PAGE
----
• If your home is unsafe, notify your local authorities and check with your insurance company whether you can claim temporary housing expenses.
  • Take photographs or videos of damage to property and possessions, and keep samples of materials from damaged goods, as evidence to support your claim. This will be used by your insurer to process your claim as quickly as possible
  • You can remove and discard any water or mud-damaged goods that pose a health risk, such as saturated carpets and soft furnishings, but take photos and keep samples of materials and fabrics to show the assessor
  • Keep any items that could be repaired and if in doubt speak to your insurer.
  • If you are in urgent financial need you can ask your insurer to fast track your claim and make an advance payment within five business days of you demonstrating your urgent financial need. Any advance payment may be deducted from the total value of your claim.
  • If your claim has been finalised within one month of the disaster, your insurer must give you six months from the finalisation date to ask for a review of your claim (for instance, if you think the insurer has not accurately assessed your loss), even if you have signed a release.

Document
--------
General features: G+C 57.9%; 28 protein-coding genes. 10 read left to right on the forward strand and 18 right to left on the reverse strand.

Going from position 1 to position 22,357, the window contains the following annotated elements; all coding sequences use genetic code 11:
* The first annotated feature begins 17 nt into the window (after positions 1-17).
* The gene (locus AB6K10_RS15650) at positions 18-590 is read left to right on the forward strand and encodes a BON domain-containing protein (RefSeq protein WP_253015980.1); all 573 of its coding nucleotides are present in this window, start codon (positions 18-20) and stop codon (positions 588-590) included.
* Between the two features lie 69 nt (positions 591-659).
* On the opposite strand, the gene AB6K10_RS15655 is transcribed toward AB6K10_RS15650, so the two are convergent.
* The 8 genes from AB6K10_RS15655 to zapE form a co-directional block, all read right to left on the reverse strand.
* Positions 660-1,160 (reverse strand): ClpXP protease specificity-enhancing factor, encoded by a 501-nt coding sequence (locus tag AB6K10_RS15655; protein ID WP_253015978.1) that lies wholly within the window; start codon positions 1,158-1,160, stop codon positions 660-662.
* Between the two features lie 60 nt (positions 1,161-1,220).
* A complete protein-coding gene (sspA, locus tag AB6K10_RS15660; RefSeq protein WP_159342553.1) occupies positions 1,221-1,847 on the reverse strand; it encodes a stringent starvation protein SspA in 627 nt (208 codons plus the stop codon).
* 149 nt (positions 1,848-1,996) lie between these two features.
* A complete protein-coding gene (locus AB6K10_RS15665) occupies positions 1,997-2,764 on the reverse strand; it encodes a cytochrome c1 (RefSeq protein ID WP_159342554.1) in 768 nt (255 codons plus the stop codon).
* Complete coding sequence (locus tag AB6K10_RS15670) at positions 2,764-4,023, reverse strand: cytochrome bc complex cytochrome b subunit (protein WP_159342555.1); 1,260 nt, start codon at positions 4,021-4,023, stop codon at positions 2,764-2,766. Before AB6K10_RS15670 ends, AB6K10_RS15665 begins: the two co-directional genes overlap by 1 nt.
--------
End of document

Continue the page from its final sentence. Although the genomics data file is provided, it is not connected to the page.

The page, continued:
See the Insurance Council of Australia’s website Understand Insurance for more information.

Septic tanks

  • Most septic tanks should not be structurally damaged by storms as they are below ground.
  • However if you suspect your septic tank has been damaged, do not use or flush your toilet until you know that the septic tank system and associated pipes are intact.
  • If you suspect your system has been physically damaged, contact a licensed plumbing practitioner to have it assessed.

Mosquitos

  • Mosquitoes can breed rapidly in stagnant waters. Drain any water from containers such as plant pots, tyres, buckets, and roof gutters (if blocked by leaf debris) to control mosquitoes around your home.